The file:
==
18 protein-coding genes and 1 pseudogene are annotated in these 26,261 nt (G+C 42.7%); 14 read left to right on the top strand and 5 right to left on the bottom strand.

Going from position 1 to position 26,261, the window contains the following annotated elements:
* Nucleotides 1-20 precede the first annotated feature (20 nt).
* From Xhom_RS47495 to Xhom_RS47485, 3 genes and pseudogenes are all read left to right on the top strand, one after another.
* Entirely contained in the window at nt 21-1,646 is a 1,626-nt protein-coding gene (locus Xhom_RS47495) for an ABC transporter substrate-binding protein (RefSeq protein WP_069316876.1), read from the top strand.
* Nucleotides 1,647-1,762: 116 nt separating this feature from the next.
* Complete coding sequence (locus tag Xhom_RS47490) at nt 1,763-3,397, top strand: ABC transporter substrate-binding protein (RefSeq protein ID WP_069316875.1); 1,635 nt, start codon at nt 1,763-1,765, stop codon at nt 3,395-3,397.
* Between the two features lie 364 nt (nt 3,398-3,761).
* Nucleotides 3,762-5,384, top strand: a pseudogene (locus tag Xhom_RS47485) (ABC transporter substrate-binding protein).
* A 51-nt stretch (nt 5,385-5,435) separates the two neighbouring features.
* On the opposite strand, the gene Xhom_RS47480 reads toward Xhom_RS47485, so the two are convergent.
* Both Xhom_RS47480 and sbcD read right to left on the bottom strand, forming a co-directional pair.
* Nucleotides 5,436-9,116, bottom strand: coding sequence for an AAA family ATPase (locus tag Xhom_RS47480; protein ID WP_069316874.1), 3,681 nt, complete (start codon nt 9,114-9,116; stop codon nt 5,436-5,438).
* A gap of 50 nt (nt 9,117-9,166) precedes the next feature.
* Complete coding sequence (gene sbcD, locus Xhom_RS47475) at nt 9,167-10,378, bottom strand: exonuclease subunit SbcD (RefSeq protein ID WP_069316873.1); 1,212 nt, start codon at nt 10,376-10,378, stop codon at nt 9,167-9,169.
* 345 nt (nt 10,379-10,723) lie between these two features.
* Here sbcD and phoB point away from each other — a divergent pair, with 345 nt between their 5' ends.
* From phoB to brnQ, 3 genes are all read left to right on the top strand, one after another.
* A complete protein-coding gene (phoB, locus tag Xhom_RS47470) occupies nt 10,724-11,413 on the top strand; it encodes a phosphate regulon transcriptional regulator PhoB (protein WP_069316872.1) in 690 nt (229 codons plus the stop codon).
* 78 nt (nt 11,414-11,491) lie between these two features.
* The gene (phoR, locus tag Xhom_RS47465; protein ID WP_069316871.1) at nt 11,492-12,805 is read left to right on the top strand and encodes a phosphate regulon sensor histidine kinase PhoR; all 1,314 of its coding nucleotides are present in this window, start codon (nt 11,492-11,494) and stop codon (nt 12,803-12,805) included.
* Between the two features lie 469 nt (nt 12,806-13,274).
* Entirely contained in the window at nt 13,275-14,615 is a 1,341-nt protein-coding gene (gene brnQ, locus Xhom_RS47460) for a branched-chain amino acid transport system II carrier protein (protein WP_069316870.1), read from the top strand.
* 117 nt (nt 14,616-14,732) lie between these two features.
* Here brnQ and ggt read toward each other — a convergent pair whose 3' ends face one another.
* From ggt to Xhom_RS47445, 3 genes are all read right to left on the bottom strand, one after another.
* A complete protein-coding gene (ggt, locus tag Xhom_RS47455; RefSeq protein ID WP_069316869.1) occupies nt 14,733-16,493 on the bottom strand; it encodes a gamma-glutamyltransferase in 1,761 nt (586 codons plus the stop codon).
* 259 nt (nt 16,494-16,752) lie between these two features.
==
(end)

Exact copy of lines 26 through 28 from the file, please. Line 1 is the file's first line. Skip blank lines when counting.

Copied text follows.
* From ggt to Xhom_RS47445, 3 genes are all read right to left on the bottom strand, one after another.
* A complete protein-coding gene (ggt, locus tag Xhom_RS47455; RefSeq protein ID WP_069316869.1) occupies nt 14,733-16,493 on the bottom strand; it encodes a gamma-glutamyltransferase in 1,761 nt (586 codons plus the stop codon).
* 259 nt (nt 16,494-16,752) lie between these two features.